Take the 2-minute tour ×
Stack Overflow is a question and answer site for professional and enthusiast programmers. It's 100% free, no registration required.

I've looked all over but can't figure this out. How do you sum a list of BigIntegers?

Using System.Numerics;
Using System.Linq;

List<BigInteger> bigInts = new List<BigInteger>();
BigInteger sum = bigInts.Sum();             // doesn't work
BigInteger sum = bigInts.Sum<BigInteger>(); // doesn't work
BigInteger sum = bigInts.Sum(x => x);       // doesn't work

Do you have to do this?

BigInteger sum = new BigInteger(0);
foreach(BigInteger bigint in bigInts)
    sum += bigint;
share|improve this question

4 Answers 4

up vote 5 down vote accepted

Aggregate function is more general version of Sum:

var bigInts = new List<System.Numerics.BigInteger>(); 
bigInts.Add(new System.Numerics.BigInteger(1));

var result = bigInts.Aggregate((currentSum, item)=> currentSum + item));
share|improve this answer
Or just bigInts.Aggregate(BigInteger.Add) :) –  leppie Apr 21 '12 at 5:15
Alexei, This is exactly what I used as soon as you put your answer, I looked up how to use Aggregate. @leppie, could you add some explanation how your magic works? –  jb. Apr 21 '12 at 5:21
@jb.: It is just a delegate, referencing the BigInteger.Add method. –  leppie Apr 21 '12 at 5:22
@leppie put that in an answer, I'm inclined to upvote it :-) –  Michael Buen Apr 21 '12 at 5:22
var sum = bigInts.Aggregate(BigInteger.Add);

Aggregate gets a delegate to a method which gets two BigIntegers and return a BigInteger. It uses a default BigInteger as initial value (0), and goes over each BigInteger, invoking BigInteger.Add with the previous result (0 would be previous result in the first time - also called 'seed') and the current element.

share|improve this answer
Yorye! welcome back! :) –  jb. Apr 21 '12 at 5:22
Lol. Likewise! What question are you on now? ;P –  Yorye Nathan Apr 21 '12 at 5:23
The initial value is not really necessary when dealing with Add. –  leppie Apr 21 '12 at 5:23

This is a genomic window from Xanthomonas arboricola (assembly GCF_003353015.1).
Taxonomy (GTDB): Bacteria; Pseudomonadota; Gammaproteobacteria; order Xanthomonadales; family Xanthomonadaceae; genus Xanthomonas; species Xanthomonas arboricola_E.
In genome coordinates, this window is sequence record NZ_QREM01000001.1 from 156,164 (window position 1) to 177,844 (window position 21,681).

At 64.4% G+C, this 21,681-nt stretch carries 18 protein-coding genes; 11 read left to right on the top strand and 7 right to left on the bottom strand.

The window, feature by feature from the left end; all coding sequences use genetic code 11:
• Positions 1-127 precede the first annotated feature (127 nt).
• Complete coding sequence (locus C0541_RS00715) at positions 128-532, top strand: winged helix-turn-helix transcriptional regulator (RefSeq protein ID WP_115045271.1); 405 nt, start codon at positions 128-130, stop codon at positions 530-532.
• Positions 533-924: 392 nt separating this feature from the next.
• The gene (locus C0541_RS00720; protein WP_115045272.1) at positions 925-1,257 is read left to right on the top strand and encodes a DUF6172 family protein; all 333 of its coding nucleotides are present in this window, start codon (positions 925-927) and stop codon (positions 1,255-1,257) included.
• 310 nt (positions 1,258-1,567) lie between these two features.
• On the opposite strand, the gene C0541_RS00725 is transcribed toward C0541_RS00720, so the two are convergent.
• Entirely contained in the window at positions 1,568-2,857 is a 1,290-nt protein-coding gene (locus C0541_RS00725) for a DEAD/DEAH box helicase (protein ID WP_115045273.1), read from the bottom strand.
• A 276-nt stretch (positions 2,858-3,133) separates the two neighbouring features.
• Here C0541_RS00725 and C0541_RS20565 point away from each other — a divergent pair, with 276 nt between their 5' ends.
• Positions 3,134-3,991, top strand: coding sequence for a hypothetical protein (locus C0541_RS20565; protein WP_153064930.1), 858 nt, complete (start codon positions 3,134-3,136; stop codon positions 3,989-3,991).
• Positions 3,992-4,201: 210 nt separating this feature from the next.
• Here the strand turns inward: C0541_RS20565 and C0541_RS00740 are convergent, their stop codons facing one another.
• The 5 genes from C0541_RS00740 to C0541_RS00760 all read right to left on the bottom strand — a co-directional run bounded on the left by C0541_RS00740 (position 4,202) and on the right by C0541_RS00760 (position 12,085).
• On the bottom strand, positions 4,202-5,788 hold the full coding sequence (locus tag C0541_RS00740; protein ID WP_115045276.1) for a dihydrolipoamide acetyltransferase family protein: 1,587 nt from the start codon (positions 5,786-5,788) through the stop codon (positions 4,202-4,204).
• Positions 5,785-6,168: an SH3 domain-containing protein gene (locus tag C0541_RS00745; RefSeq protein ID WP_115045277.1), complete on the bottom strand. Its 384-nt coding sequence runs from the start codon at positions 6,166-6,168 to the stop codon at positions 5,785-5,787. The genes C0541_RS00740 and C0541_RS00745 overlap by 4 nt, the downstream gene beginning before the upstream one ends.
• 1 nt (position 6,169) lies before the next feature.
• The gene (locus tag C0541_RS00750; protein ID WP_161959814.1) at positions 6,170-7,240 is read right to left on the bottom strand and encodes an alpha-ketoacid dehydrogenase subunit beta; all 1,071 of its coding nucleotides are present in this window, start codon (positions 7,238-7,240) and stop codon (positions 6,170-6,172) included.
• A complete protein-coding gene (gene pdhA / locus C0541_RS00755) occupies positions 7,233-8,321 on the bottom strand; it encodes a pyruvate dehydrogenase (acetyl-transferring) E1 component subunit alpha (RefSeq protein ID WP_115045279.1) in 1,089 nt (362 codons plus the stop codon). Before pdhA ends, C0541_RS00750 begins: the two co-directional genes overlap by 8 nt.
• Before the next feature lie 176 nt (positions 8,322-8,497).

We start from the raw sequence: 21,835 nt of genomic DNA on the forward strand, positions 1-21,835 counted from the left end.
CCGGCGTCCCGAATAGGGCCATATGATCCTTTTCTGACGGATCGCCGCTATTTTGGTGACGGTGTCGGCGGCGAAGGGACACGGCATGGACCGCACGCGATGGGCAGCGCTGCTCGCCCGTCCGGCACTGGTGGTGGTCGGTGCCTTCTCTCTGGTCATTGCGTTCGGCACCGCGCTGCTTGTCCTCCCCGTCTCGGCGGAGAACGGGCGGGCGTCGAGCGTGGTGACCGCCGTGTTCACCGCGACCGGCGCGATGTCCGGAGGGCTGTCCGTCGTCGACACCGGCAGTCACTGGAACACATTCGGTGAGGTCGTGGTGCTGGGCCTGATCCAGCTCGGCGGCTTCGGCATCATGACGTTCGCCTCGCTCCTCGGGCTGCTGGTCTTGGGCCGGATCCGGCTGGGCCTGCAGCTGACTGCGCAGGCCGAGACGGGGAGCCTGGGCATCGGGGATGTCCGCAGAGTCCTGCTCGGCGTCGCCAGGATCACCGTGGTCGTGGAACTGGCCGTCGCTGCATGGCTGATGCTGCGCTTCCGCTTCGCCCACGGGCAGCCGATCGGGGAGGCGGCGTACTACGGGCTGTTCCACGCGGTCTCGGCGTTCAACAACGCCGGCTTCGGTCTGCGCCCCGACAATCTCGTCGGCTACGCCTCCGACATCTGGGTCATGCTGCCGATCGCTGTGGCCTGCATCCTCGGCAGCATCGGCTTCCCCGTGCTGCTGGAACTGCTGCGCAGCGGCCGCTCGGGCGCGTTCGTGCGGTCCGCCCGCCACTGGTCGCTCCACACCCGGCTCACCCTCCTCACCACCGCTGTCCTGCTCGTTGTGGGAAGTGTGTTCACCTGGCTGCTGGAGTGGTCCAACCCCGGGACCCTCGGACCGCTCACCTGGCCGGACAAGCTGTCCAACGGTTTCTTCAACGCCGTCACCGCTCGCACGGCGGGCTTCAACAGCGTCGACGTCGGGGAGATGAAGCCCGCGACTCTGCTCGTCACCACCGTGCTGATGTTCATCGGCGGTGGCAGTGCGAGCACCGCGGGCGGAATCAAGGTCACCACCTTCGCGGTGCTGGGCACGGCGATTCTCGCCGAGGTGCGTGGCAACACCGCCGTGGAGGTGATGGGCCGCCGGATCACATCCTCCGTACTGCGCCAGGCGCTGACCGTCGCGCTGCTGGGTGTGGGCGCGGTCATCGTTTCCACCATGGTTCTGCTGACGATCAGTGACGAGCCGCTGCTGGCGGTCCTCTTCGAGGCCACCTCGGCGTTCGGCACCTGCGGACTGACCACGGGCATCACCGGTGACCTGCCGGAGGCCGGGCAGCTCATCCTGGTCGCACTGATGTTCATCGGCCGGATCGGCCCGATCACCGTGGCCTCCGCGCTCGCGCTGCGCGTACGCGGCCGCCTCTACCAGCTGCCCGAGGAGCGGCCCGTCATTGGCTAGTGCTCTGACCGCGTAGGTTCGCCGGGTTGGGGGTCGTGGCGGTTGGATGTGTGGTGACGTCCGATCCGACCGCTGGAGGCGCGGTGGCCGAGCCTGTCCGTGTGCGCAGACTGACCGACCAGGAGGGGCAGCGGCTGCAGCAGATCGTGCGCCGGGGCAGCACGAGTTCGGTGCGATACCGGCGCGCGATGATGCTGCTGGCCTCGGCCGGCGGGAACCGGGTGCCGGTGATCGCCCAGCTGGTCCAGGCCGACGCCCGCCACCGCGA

@Yorye, I just finished 48. –  jb. Apr 21 '12 at 5:23
@jb. Friend request sent. Lets not spam SO with small talk. :) –  Yorye Nathan Apr 21 '12 at 5:30

As Alexei said Aggregate is the more general from of sum. Presented below is an extension method.

public BigInteger static Sum(IEnumerable<BigInteger> this lst)
    return lst.Aggregate(BigInteger.Zero, (acc, next)=> acc.Add(next));

I haven't tested this, and my C# might be getting a little rusty. but the idea should be sound: see http://msdn.microsoft.com/en-us/library/bb549218.aspx#Y0

share|improve this answer
You might want to have a return type and return something. –  leppie Apr 21 '12 at 5:13
Oh i see while i was typing this @Alexei Levenkov, updated his answer to incude an example. great minds think alike –  Oxinabox Apr 21 '12 at 5:13
leppie, Ah yes. Too much using F# for me. forgot about those. Fixed now –  Oxinabox Apr 21 '12 at 5:15
Your code still wont compile ;p –  leppie Apr 21 '12 at 5:18
@Oxinabox you know you're rusty when you can't even spell "C#" right. haha :) –  jb. Apr 21 '12 at 5:35

You can also use the ForEach() method on generic lists to do the addition:

var bigInts = new List<BigInteger>();

BigInteger sum = 0;
bigInts.ForEach(x => sum += x);
share|improve this answer
I thought of this, but it still requires an extra BigInteger. And I'd have to do .ToList() if I'm in an IEnumerable<BigInteger>. (Which I am, but forgot to mention) –  jb. Apr 21 '12 at 5:19
Ah, well then, that makes a slight difference. (-: –  Dan Rigby Apr 21 '12 at 5:23

Your Answer


By posting your answer, you agree to the privacy policy and terms of service.

Not the answer you're looking for? Browse other questions tagged or ask your own question.